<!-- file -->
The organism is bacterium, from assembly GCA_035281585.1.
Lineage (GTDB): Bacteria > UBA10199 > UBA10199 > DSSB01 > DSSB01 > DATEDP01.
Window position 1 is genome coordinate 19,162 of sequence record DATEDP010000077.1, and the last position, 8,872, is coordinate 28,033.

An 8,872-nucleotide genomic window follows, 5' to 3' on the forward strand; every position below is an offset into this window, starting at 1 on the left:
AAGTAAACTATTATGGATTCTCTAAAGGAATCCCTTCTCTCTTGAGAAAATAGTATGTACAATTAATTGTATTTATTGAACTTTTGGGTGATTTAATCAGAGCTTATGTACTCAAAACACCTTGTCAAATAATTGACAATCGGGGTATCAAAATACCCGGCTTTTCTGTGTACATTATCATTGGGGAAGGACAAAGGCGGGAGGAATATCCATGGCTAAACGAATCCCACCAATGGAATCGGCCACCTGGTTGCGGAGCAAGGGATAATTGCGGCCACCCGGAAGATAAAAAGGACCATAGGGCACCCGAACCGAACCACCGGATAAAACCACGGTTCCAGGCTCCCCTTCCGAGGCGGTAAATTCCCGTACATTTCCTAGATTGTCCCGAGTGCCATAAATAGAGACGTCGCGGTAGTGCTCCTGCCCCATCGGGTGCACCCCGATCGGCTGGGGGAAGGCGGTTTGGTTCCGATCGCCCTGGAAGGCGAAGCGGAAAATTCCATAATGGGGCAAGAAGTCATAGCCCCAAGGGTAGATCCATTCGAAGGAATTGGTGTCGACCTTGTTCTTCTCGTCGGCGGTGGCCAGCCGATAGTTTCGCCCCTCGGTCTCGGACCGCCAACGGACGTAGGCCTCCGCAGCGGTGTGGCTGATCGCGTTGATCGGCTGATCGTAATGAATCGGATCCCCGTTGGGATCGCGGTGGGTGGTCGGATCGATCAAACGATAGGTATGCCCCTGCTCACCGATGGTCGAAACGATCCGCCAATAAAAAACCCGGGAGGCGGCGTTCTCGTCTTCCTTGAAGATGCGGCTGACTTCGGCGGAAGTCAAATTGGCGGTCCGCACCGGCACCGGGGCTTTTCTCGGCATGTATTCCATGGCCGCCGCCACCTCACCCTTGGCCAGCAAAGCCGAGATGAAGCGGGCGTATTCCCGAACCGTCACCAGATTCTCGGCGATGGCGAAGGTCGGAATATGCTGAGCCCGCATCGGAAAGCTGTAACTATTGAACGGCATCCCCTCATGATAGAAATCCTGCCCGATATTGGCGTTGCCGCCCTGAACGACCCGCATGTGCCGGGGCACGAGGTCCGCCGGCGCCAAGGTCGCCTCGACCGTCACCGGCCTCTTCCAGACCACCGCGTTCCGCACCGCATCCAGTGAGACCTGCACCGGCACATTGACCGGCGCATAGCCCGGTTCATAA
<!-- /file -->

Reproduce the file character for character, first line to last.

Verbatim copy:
The organism is bacterium, from assembly GCA_035281585.1.
Lineage (GTDB): Bacteria > UBA10199 > UBA10199 > DSSB01 > DSSB01 > DATEDP01.
Window position 1 is genome coordinate 19,162 of sequence record DATEDP010000077.1, and the last position, 8,872, is coordinate 28,033.

An 8,872-nucleotide genomic window follows, 5' to 3' on the forward strand; every position below is an offset into this window, starting at 1 on the left:
AAGTAAACTATTATGGATTCTCTAAAGGAATCCCTTCTCTCTTGAGAAAATAGTATGTACAATTAATTGTATTTATTGAACTTTTGGGTGATTTAATCAGAGCTTATGTACTCAAAACACCTTGTCAAATAATTGACAATCGGGGTATCAAAATACCCGGCTTTTCTGTGTACATTATCATTGGGGAAGGACAAAGGCGGGAGGAATATCCATGGCTAAACGAATCCCACCAATGGAATCGGCCACCTGGTTGCGGAGCAAGGGATAATTGCGGCCACCCGGAAGATAAAAAGGACCATAGGGCACCCGAACCGAACCACCGGATAAAACCACGGTTCCAGGCTCCCCTTCCGAGGCGGTAAATTCCCGTACATTTCCTAGATTGTCCCGAGTGCCATAAATAGAGACGTCGCGGTAGTGCTCCTGCCCCATCGGGTGCACCCCGATCGGCTGGGGGAAGGCGGTTTGGTTCCGATCGCCCTGGAAGGCGAAGCGGAAAATTCCATAATGGGGCAAGAAGTCATAGCCCCAAGGGTAGATCCATTCGAAGGAATTGGTGTCGACCTTGTTCTTCTCGTCGGCGGTGGCCAGCCGATAGTTTCGCCCCTCGGTCTCGGACCGCCAACGGACGTAGGCCTCCGCAGCGGTGTGGCTGATCGCGTTGATCGGCTGATCGTAATGAATCGGATCCCCGTTGGGATCGCGGTGGGTGGTCGGATCGATCAAACGATAGGTATGCCCCTGCTCACCGATGGTCGAAACGATCCGCCAATAAAAAACCCGGGAGGCGGCGTTCTCGTCTTCCTTGAAGATGCGGCTGACTTCGGCGGAAGTCAAATTGGCGGTCCGCACCGGCACCGGGGCTTTTCTCGGCATGTATTCCATGGCCGCCGCCACCTCACCCTTGGCCAGCAAAGCCGAGATGAAGCGGGCGTATTCCCGAACCGTCACCAGATTCTCGGCGATGGCGAAGGTCGGAATATGCTGAGCCCGCATCGGAAAGCTGTAACTATTGAACGGCATCCCCTCATGATAGAAATCCTGCCCGATATTGGCGTTGCCGCCCTGAACGACCCGCATGTGCCGGGGCACGAGGTCCGCCGGCGCCAAGGTCGCCTCGACCGTCACCGGCCTCTTCCAGACCACCGCGTTCCGCACCGCATCCAGTGAGACCTGCACCGGCACATTGACCGGCGCATAGCCCGGTTCATAA